On a sticky June evening in the gigantic lands of Arlington, Texas, Brett Myers hit a wall larger than anyone could have imagined. The once-celebrated right-handed starter had given up five runs in two innings. Manager Charlie Manuel had seen more than enough, and sauntered out of the dugout to rid the ballpark of this issue. Myers was done. His ERA at 5.84. His major league career on life support.
I wrote this in that game recap:
Still, the blame is on Myers, who is all but finished. Carrying a 5.84 ERA, Myers needs to sit his next start. No longer is he an option to help this team win – either bring up a minor leaguer or give Kris Benson the OK to start. Myers needs to sit out, figure out what is wrong with him, then come back at some point and deliver. There’s not much faith in him to be even a league-average starter. His downfall is the sad story of the year, and it kept the Phils from winning what looked to be an easy one against Texas. Instead the Phils are back in a hole, needing a huge start from Cole Hamels to rectify the damage.
And here we are, six starts later, and Myers’ ERA stands at 4.71. And it’s decreasing. His confidence brimming. His fire burning. His pitches moving. His spirit soaring. Somehow, someway, Myers has completely turned around his 2008 season, and possibly, his major league career.
We have to keep in perspective that Myers tossed a complete-game shutout against the Nationals, not your best offensive ballclub by any means. But he threw 119 pitches, 82 for strikes. He struck out nine. He wasn’t fazed by baserunners. He was on point, just as he has been since returning from the minors.
The renaissance first seemed like a prayer. His 5 IP, 3 ER start against the Mets was riddled with walks, but we proceeded with cautious hope. Then he slew the Nationals in just 88 pitches. His third start, against Saint Louis, was a good indicator of his progress – he was better than the Myers we’d seen all season, but not exactly dominant. Then he exploded for not getting the green light against the Pirates, despite pitching very well and being taken out at about the right time. He responded with a pretty good start against the hot-hitting Dodgers. With each start we grew more confident in Myers, and he grew more confident in his stuff – mainly, his fastball (clocking in over 90 mph again and finding all areas of the plate). The pitch counts grew, and against Los Angeles, he threw 105 pitches.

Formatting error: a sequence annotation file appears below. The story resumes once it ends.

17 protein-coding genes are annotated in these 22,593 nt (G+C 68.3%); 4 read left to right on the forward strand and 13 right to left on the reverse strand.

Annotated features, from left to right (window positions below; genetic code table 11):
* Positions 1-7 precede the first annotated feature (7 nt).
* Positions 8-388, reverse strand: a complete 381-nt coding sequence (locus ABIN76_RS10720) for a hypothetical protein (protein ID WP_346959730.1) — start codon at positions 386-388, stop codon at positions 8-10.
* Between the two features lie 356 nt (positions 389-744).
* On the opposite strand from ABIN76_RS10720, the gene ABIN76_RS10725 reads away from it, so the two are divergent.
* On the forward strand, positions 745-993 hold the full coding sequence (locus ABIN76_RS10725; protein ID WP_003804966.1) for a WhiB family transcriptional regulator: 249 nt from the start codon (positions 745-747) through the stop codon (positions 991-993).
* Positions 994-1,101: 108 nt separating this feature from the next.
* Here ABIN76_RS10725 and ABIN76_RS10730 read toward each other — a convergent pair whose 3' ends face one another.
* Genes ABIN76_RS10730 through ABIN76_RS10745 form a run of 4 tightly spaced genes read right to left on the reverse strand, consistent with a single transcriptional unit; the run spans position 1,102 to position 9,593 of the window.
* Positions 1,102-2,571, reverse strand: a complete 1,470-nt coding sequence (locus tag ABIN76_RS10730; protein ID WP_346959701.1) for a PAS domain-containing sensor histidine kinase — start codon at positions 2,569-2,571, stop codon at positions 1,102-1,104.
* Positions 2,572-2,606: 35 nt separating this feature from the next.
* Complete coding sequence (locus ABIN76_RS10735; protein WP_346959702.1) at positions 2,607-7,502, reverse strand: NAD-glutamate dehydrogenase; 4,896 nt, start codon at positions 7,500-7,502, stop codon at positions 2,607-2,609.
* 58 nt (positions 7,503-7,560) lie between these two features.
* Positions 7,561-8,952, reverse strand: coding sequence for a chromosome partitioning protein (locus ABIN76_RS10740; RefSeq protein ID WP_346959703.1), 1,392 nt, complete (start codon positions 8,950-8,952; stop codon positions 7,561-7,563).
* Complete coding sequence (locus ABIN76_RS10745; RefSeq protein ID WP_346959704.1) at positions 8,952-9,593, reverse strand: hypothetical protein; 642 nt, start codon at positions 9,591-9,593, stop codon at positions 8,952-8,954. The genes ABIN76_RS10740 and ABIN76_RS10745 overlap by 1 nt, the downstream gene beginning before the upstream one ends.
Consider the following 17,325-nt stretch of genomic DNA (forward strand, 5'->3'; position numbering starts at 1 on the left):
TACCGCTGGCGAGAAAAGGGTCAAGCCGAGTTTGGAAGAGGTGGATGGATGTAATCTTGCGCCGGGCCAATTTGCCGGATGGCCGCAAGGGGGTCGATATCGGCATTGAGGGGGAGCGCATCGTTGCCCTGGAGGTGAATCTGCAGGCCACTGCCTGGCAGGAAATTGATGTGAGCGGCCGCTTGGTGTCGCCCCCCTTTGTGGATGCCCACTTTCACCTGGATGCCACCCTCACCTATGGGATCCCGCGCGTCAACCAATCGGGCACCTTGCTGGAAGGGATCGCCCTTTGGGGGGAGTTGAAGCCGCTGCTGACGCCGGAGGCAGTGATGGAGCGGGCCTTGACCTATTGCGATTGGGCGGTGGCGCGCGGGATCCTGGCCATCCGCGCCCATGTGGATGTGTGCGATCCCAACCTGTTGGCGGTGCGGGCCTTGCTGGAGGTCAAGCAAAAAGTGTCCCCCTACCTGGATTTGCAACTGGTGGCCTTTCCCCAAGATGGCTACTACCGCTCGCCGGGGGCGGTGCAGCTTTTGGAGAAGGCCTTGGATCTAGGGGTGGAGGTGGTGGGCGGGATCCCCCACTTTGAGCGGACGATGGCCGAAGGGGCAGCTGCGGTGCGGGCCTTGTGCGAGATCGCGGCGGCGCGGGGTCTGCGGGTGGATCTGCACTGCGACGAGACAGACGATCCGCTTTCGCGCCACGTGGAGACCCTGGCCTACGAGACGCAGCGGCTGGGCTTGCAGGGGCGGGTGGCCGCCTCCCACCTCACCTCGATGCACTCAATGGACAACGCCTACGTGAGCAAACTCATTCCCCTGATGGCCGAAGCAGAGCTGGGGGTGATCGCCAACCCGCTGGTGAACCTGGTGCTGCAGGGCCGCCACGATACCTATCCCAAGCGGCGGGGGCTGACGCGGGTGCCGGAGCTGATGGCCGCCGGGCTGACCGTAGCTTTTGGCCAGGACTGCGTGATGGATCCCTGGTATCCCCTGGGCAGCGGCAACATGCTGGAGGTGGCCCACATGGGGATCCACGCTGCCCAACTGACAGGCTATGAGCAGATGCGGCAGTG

We can’t think Myers will be as fantastic as he was against the Nationals Wednesday night, but we can definitely renew in his ability to go seven innings, pitch pretty well and maybe beat a team on his own. His 1.94 ERA since returning from the minors shows us he can be that No. 2 pitcher they’ve needed. Maybe the front office had it right. Maybe not (some big starts against the Mets and the class of the National League remain). But right now the results have been staggering, and I can’t help but be excited for what Myers can give them from here.
It’s a far cry from how we felt during that sticky evening in Arlington.
Welcome back, Brett Myers.